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Women in Marine: Tracy Edwards

  • by: Conor McKeon
  • On: 16, Mar 2018
3 min read

Tracy Edwards MBE made history and broke records leading the first all-women Volvo Ocean Race team.


Tracy EdwardsBorn 5th September 1962, the British sailor and best-selling author was raised in Pangbourne and spent part of her childhood in Wales. Tracy Edwards’ passion for sailing started at an early age, when she was backpacking around Europe as a teenager. Whilst working in a bar in the port of Piraeus, a job opportunity as a yacht steward arose and Edwards’ sailing career began.

Tracy Edwards worked her way up in the Marine industry as a deck hand and first mate before competing in the 1985-1986 Volvo Ocean Race (previously named the Whitbread Round the World Race) on the crew of the Atlantic Pride.

At 23 years old, Tracy Edwards had no crew, no sponsorship and no boat – but in 1989, she decided to enter the next Volvo Ocean Race as a first-time skipper. After being rejected by 300 companies, Edwards finally secured support and recruited the first all-women Volvo Ocean Race team. Edwards and her team sailed 58-foot yacht Maiden, a much smaller boat than those sailed by their male competitors, to multiple victories. Edwards and her team won two of three Southern Ocean legs of the Volvo Ocean Race, received the winner's trophy for Leg 2 – the first all-female team to win this leg of the race – and finished in second place overall.

In one of the world’s most extreme sailing competitions and a particularly tough year, in which two boats did not complete the course and three were dismasted, the skills and tenacity of the all-female team silenced the many who doubted the abilities of women in sailing. These outstanding achievements saw Tracy Edwards become the first woman awarded the Yachtsman of the Year Trophy and appointed a Member of the Order of the British Empire (MBE). In 1990, she wrote the book Maiden, in collaboration with Tim Madge, in which she described her record-breaking sailing journey.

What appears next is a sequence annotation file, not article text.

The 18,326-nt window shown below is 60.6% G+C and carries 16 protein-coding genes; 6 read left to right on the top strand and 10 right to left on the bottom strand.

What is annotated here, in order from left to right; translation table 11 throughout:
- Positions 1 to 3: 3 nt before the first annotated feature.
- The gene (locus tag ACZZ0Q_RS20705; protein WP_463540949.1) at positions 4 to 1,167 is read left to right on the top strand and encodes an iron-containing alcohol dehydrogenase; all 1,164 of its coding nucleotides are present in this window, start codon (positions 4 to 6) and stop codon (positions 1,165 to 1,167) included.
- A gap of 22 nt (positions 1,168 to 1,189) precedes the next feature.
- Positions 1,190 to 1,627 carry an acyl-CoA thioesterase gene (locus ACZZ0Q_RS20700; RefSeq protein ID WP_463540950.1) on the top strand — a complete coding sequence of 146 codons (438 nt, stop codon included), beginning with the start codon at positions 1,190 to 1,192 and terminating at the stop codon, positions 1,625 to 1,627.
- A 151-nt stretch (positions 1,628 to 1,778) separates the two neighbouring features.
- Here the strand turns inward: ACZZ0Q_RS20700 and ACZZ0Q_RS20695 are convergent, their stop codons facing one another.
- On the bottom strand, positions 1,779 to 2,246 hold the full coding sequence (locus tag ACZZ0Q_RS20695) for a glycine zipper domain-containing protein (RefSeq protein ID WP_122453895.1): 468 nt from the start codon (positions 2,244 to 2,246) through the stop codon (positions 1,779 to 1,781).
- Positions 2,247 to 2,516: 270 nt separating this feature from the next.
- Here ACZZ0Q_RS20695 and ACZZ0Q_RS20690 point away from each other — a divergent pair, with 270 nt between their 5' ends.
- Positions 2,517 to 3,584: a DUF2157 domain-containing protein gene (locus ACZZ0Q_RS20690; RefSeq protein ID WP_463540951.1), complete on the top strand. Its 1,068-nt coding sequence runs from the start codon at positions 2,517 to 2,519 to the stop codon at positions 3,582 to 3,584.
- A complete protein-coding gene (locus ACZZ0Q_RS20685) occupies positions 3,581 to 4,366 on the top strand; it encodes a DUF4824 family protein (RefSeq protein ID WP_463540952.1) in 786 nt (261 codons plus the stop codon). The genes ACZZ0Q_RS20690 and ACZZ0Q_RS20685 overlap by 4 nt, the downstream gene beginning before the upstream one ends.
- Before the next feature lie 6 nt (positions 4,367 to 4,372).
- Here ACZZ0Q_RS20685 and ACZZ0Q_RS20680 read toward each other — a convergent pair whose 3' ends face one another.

Bad weather conditions and a broken mast in the 1998 Jules Verne trophy marked the end of Tracy Edwards’ brilliant sailing career. Since then Edwards has organised sailing projects and inspired audiences around the world as a motivational speaker. In 2014, Maiden was abandoned in the Seychelles, and Edwards worked to raise the necessary funds to restore the winning yacht.

Maiden recently returned to Southampton for a full refit and will soon join the Volvo Ocean Race Legends regatta. Historic yachts that have competed in the Volvo Ocean Race since 1973 will sail the last leg of this year’s edition from Gothenburg to The Hague in June 2018. 

Tracy Edwards founded The Maiden Factor with the support of Princess Haya Bint Al Hussein, daughter of King Hussein of Jordan, who was essential to make possible the participation of Maiden in the Volvo Ocean Race 28 years ago. The Maiden Project aims to continue Edwards’ main goal of supporting and empowering women by facilitating women’s education around the world.

Find out more about record-breaking Women in Marine who changed the Sailing World.

Read everything you need to know about the Volvo Ocean Race.

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